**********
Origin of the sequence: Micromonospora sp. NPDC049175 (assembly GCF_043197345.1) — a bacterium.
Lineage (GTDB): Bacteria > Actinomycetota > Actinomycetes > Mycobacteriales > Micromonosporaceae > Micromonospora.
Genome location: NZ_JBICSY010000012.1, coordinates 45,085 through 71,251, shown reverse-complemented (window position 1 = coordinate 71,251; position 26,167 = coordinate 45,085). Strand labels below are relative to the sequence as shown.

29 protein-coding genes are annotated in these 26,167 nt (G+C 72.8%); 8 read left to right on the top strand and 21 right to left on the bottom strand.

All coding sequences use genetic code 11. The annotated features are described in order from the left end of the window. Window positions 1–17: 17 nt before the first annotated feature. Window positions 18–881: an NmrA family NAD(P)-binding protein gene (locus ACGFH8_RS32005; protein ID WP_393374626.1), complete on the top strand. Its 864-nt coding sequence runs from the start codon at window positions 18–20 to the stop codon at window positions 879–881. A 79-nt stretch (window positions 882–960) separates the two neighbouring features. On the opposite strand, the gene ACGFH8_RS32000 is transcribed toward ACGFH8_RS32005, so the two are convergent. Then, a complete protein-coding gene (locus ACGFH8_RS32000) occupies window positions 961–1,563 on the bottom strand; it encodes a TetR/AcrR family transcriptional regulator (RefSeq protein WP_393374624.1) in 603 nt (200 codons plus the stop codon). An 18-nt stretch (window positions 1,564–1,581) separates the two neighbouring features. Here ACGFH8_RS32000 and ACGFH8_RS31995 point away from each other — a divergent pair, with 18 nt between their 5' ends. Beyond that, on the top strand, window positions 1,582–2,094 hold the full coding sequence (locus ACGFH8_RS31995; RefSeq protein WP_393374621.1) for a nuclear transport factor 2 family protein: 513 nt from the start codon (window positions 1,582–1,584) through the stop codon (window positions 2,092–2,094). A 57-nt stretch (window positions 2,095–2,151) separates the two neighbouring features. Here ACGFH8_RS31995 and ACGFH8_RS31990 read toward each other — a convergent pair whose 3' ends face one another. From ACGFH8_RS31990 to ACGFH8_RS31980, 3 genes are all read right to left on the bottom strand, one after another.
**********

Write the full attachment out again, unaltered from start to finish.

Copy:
Origin of the sequence: Micromonospora sp. NPDC049175 (assembly GCF_043197345.1) — a bacterium.
Lineage (GTDB): Bacteria > Actinomycetota > Actinomycetes > Mycobacteriales > Micromonosporaceae > Micromonospora.
Genome location: NZ_JBICSY010000012.1, coordinates 45,085 through 71,251, shown reverse-complemented (window position 1 = coordinate 71,251; position 26,167 = coordinate 45,085). Strand labels below are relative to the sequence as shown.

29 protein-coding genes are annotated in these 26,167 nt (G+C 72.8%); 8 read left to right on the top strand and 21 right to left on the bottom strand.

All coding sequences use genetic code 11. The annotated features are described in order from the left end of the window. Window positions 1–17: 17 nt before the first annotated feature. Window positions 18–881: an NmrA family NAD(P)-binding protein gene (locus ACGFH8_RS32005; protein ID WP_393374626.1), complete on the top strand. Its 864-nt coding sequence runs from the start codon at window positions 18–20 to the stop codon at window positions 879–881. A 79-nt stretch (window positions 882–960) separates the two neighbouring features. On the opposite strand, the gene ACGFH8_RS32000 is transcribed toward ACGFH8_RS32005, so the two are convergent. Then, a complete protein-coding gene (locus ACGFH8_RS32000) occupies window positions 961–1,563 on the bottom strand; it encodes a TetR/AcrR family transcriptional regulator (RefSeq protein WP_393374624.1) in 603 nt (200 codons plus the stop codon). An 18-nt stretch (window positions 1,564–1,581) separates the two neighbouring features. Here ACGFH8_RS32000 and ACGFH8_RS31995 point away from each other — a divergent pair, with 18 nt between their 5' ends. Beyond that, on the top strand, window positions 1,582–2,094 hold the full coding sequence (locus ACGFH8_RS31995; RefSeq protein WP_393374621.1) for a nuclear transport factor 2 family protein: 513 nt from the start codon (window positions 1,582–1,584) through the stop codon (window positions 2,092–2,094). A 57-nt stretch (window positions 2,095–2,151) separates the two neighbouring features. Here ACGFH8_RS31995 and ACGFH8_RS31990 read toward each other — a convergent pair whose 3' ends face one another. From ACGFH8_RS31990 to ACGFH8_RS31980, 3 genes are all read right to left on the bottom strand, one after another.